Welcome, weary internet traveller. You’ve stumbled onto a great slice of the internet.

Keyframes is a creative community. Share your #wip, get #feedback, find inspiration, and chat with people who make things. It is a bunker from the rest of the garbage internet. No popularity contests here. No circle jerks. No regular jerks. Just a wholesome place to shoot the shit and be real about what you’re making.

You can post in public, or private (with a Plus account). Use it to improve your work, or just feel good about creating things again.

Come on in! We hope you enjoy your stay.

Register here for a very fun time ✨️

Or log in if you’re returning. (Welcome back!)

All posts tagged “css”

Neat code for a ripple animation of SVG lines
// postcss.config.js module.exports = { plugins: [ require('postcss-cssnext'), require('postcss-for'), require('postcss-math'), require('postcss-simple-vars'), ] } // style.css @keyframes bump { 8%, 11% { transform: translate(0, 0); } 10% { transform: translate(-.333em, -.333em); } } @for $i from 1 to 30 { .line-$i { transform-origin: bottom left; animation: bump 10s cubic-bezier(.67,-0.13,.47,1.22) infinite; animation-delay: resolve(0.1s * $i / 3); } }

Scrollscreen a Vanilla JavaScript Custom Scrollbar Solution

Scrollscreen positions a layer precisely on top of the browser default scrollbar allowing custom styles. I know, I know, there are some funky -webkit-...

Scrollscreen positions a layer precisely on top of the browser default scrollbar allowing custom styles.

Tested both MacOS (with and without MacOS auto-hiding scrollbars) and Windows on browsers IE11, Edge, Firefox, Chrome, Safari, iOS (with and without momentum scrolling).

Correctly deals with text direction.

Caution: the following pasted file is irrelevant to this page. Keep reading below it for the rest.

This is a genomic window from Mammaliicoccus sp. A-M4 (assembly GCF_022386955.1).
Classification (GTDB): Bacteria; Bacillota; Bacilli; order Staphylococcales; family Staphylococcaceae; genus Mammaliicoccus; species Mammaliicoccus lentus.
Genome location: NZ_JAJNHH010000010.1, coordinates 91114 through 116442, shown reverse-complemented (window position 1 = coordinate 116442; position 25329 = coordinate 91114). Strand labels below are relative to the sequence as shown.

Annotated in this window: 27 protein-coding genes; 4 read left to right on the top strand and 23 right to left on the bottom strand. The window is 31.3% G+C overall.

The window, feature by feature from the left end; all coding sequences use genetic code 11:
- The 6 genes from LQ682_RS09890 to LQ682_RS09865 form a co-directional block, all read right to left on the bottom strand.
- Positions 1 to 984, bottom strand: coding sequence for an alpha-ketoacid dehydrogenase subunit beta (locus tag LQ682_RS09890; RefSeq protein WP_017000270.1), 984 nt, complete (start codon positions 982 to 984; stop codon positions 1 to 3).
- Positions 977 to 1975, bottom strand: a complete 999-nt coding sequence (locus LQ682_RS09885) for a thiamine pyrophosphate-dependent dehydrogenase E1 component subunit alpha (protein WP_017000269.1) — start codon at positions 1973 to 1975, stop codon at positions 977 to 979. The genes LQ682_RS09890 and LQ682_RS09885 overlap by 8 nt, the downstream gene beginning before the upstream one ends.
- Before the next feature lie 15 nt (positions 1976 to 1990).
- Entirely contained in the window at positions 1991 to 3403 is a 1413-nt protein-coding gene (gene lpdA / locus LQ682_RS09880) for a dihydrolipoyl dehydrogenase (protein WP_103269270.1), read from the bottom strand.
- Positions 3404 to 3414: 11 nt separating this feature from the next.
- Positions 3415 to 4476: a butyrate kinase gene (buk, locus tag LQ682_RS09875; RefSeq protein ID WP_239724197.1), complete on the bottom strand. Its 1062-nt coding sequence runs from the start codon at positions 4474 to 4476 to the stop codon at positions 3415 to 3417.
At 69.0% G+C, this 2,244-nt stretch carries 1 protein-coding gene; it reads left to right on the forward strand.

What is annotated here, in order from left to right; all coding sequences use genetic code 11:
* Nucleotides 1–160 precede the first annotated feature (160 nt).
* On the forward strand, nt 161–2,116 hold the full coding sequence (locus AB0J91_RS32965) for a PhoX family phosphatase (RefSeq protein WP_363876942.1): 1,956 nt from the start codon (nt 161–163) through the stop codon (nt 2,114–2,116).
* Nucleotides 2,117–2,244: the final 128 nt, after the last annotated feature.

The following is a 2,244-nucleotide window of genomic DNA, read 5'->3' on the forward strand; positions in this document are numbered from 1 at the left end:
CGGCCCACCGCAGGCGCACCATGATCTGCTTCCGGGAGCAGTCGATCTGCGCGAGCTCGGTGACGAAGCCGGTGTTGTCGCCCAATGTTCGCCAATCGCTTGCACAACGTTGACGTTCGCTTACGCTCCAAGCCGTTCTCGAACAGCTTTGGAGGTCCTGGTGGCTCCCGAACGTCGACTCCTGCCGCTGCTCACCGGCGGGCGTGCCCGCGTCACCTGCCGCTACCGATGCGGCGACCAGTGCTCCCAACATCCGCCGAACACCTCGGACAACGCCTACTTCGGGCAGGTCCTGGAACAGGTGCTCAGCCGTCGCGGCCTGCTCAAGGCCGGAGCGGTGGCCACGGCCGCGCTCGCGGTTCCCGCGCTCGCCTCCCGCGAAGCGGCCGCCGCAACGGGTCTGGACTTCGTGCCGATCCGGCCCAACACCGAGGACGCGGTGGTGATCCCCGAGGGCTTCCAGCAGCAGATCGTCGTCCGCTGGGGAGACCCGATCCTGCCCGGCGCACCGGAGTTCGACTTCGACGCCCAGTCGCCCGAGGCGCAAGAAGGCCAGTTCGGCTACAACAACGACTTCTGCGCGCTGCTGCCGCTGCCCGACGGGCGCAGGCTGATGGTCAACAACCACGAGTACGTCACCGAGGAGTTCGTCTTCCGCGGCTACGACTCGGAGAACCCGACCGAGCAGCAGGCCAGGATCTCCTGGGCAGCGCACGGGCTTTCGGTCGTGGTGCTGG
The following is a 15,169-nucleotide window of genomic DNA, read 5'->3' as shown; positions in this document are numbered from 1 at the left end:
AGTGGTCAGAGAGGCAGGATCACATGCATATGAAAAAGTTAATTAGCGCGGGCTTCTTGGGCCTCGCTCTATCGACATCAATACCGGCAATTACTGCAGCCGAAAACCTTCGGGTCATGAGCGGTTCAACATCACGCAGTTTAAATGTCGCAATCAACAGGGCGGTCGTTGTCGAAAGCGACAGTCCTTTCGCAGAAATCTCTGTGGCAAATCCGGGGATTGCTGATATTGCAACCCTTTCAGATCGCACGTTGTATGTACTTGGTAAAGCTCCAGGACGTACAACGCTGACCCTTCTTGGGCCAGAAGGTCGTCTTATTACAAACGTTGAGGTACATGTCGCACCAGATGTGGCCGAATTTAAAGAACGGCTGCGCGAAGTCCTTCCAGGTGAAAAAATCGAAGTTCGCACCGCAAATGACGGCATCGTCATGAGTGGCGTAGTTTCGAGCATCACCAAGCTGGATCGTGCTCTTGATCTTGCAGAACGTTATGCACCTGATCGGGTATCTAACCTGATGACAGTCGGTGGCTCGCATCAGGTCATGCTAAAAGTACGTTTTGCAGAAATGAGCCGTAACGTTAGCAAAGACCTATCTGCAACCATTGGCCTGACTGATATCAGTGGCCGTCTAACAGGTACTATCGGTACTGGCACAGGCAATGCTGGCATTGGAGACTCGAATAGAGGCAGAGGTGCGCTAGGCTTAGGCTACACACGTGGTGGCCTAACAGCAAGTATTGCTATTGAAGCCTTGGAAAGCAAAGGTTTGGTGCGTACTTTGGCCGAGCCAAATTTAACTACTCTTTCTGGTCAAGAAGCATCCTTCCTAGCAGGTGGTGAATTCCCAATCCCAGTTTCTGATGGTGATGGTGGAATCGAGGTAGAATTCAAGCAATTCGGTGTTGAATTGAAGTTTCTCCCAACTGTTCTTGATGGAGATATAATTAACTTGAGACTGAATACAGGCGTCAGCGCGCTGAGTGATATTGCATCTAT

A design system springboard with three distinct levels of fidelity and opinionated code. - voyagerstudio/saturnfive

Saturn V is a boilerplate/starting place for any web-app/site that's using SCSS to style it's pages. I've been using bits and pieces of this for a couple years now on various projects and wanted to bundle it all together as a sort of springboard for new projects. The readme hopefully explains this a bit better.

The goal is to make a useful straight-forward boilerplate for new projects built with SCSS, especially for projects that intend on utilizing components and documented design patterns.

1. Is this genuinely helpful for new projects?
2. How can I communicate how this works and what the benefits of it are _better_?

I made this CSS-styled radio button form a while ago, and recently decided to add some CSS-animated emoji to it.

Here it the link to the actual code if you want to play with it: https://codepen.io/ryanrushing/full/PNyKJM/

I'm trying to make the interaction feel friendly and approachable, especially for kids.

Does the direction of the selected radio-button plus the emoji work well together? (They are moving on two axes, and I'm wondering if that feels jarring.)

Also I keep shortening the milliseconds of the animation to make it snappier. Does it feel too slow?

SVG panther - animated

Messing around with code + art. Illustration made in Illustrator then generated/saved out to SVG, SVG optimised for web, animated with CSS and then fa...

I have been torn between dedicating my time to art outside of work and learning code and cannot dedicate time to both enough after a full time job so i have decided to try to combine my love for drawing, art etc with code and this is my first stabe in a while. I am hoping to make much more and improve my code as I go along.
Yes this uses SVG, lots of code, generated from illustrator, cleaned up to work on web based on one of my drawings and then I animate it mostly with CSS with a cheap each in jQuery.
If anyone can help me improve the jquery or even refactor to vanilla i'd be grateful as I am struggling to do anything like that in vanilla like I can in jQuery!

jQuery(document).ready(function($) {
		.each(function(i) {
			$(this).delay(10 * i).animate({opacity: "1" }, 1000);

I'd be interested in hearing your thoughts guys and gals :)

P.S. for anyone interested you can view...

Continue →

Exploring a little hover animation on the Keyframes mark.

I'm trying to infuse some playfulness into the Desktop app when you hover over the main logomark.

I would love to know what folks thing of this interaction. Is it annoying? Does it work? Is it too much?

Putting some color in a pretty neutral theme.

We're automatically generating some documentation. I'm trying to put some fun into all this neutral theme when hovering the logo. I'm using a CSS filter so it varies the different colors independently of the logo used.

Do you have any better ideas that would scale to different types of logos?